In Texas, these educational materials, whether digital or physical, are taxable items. Any related fees (such as shipping or handling charges) billed in connection with the sale of the taxable item are also taxable.

Local sales and/or use taxes may also be due on the sale of these items depending on where you receive the order, where you fulfill the order, or where you ship or deliver the taxable item. For additional information on local sales and use tax see Pub. 94-105, Local Sales and Use Tax – A Guide for Sellers (PDF). You can use our online Sales Tax Rate Locator to find the tax rate for a specific address.

Items delivered out-of-state are not subject to Texas sales tax. However, a seller may need to collect another state’s sales or use tax if the seller is considered “engaged in business” in that state. All states have different tax regulations for the collection of sales and use tax.

The Multistate Tax Commission website provides links to other state’s tax websites. You may also visit the Streamlined Sales Tax Governing Board’s website for remote seller guidelines for each state.

Out-of-State Sellers and Safe Harbor

If you are an out-of-state seller with no physical presence in Texas, then you are a remote seller. If you, as a remote seller, have $500,000 or more in total sales into Texas during the prior twelve months, you must apply for a Texas use tax permit and collect use tax from Texas customers. All sales, including items shipped to and downloaded within Texas, contribute to this total sales amount.

If you are a remote seller and you have less than $500,000 in total sales into Texas during the prior twelve months, you meet the safe harbor provision and are not responsible for collecting Texas tax and are not required to have a Texas use tax permit. Instead, your Texas customer is responsible for remitting Texas use tax directly to the Comptroller’s office using Form 01-156, Texas Use Tax Return.

Nontaxable Services

In general, standalone charges for training or educational services, which are primarily instructional in nature, are not taxable. Some examples of nontaxable training or educational services include

  • a course that provides accreditation, certification, or continuing education credit based on the learner’s final test (or assessment)
  • online training courses
  • webinar training programs during which participating viewers can submit and receive responses on questions from the presenters

If you provide nontaxable training or educational services and include complimentary instructional materials or other items, or include the items in the sales price of the training, you must pay tax on these items when you purchase them. If you create the materials yourself, you owe tax to your suppliers when buying any items (i.e., paper, ink, printing, and binding charges, etc.) used to create the training materials. If you separate the price of the training materials from the price of the training, you can give a properly completed resale certificate for any items that you resell to your customers, and you must collect tax on these items. You must have an active sales tax permit to sell taxable items and to give a resale certificate to your suppliers in lieu of paying tax on these purchased items.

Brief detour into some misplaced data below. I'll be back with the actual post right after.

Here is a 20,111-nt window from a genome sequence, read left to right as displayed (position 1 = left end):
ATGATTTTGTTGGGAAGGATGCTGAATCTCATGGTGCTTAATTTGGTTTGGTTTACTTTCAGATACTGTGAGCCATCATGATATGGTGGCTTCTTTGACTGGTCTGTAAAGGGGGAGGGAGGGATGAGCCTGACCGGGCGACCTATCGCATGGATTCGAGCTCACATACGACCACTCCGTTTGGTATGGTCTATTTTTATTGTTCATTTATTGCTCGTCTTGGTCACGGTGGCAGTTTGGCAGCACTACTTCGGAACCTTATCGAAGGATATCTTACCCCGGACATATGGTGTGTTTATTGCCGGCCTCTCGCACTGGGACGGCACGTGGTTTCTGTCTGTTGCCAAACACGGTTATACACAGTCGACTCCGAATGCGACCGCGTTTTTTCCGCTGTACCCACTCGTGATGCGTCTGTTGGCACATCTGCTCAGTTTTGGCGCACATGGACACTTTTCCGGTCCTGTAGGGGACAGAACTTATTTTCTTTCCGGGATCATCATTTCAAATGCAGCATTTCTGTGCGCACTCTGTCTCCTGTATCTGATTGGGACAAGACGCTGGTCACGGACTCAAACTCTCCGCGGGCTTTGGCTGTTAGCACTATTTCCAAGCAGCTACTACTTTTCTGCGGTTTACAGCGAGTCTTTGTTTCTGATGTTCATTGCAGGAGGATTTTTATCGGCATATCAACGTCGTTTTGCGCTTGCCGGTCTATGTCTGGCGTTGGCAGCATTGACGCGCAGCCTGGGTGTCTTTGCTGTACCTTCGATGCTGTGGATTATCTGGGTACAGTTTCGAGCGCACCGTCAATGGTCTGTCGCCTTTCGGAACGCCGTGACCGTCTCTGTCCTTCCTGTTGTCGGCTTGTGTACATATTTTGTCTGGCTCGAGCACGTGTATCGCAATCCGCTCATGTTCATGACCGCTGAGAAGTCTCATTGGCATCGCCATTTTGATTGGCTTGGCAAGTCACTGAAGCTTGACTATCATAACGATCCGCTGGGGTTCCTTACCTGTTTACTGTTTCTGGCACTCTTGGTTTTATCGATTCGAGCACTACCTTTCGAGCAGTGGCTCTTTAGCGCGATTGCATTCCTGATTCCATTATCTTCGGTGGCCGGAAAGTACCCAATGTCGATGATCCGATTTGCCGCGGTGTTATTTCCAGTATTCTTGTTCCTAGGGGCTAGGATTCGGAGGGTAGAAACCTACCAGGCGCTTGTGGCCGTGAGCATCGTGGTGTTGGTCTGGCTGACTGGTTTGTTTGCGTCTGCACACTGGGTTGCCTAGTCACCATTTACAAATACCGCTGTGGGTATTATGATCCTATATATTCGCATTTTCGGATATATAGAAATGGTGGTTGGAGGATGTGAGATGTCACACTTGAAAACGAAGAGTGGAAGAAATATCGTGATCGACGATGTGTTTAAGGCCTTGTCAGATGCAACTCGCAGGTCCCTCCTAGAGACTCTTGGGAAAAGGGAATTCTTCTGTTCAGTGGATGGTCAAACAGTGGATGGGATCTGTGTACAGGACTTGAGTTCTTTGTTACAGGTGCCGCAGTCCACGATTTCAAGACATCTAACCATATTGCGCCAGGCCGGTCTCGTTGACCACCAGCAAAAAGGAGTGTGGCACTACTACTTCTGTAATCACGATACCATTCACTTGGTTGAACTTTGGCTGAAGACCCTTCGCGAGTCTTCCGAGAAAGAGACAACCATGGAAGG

Note the following example:

Lump Sum
Class + Materials $100.00*
Total $100.00 

*You owe tax on the materials.

Separated
Class $90.00   
Materials $10.00**
Tax (8.25 percent) $0.83   
Total $100.83   

**You can give a resale certificate to your supplier in lieu of paying tax on the materials you purchased.

More Information

Off-Highway Vehicles

This article discusses the separate responsibilities for buyers, manufacturers and county tax assessor-collectors (CTACs) regarding new off-highway vehicles (OHVs) purchased outside Texas for use in this state.

So, what are OHVs? Types of OHVs include

  • all-terrain vehicles (ATVs)
  • off-highway motorcycles
  • off-highway recreational vehicles (OHRVs)
  • sand rails
  • utility vehicles (UTVs)

Buying Off-Highway Vehicles

Are you considering purchasing an off-highway vehicle (OHV)? You may not know that unless a valid exemption applies (which you must document and claim), you owe

  • sales tax when buying from a Texas retailer or dealer; or
  • use tax to the Texas Comptroller’s office when buying from an out-of-state retailer or dealer for use in this state.

Everyone buying a new or used OHV from an out-of-state retailer or dealer is responsible for paying the use tax due to the Comptroller’s office, unless an exemption applies. Due to recent legislation, however, if you buy a new OHV from an out-of-state retailer or dealer, you are required (as of March 1, 2020) to do the following to obtain a title for the OHV:

  • pay the use tax to the Comptroller’s office; and
  • present the tax-paid receipt to your local county tax assessor collector to prove tax was paid.

To receive a receipt acknowledging your payment of the use tax for a new OHV purchased from an out-of-state retailer, you can file and pay online; or submit Form 01-163, Texas Use Tax Return – For New Off-Highway Vehicles Purchased From Out-Of-State Retailers (PDF)

  • in person at a local field office; or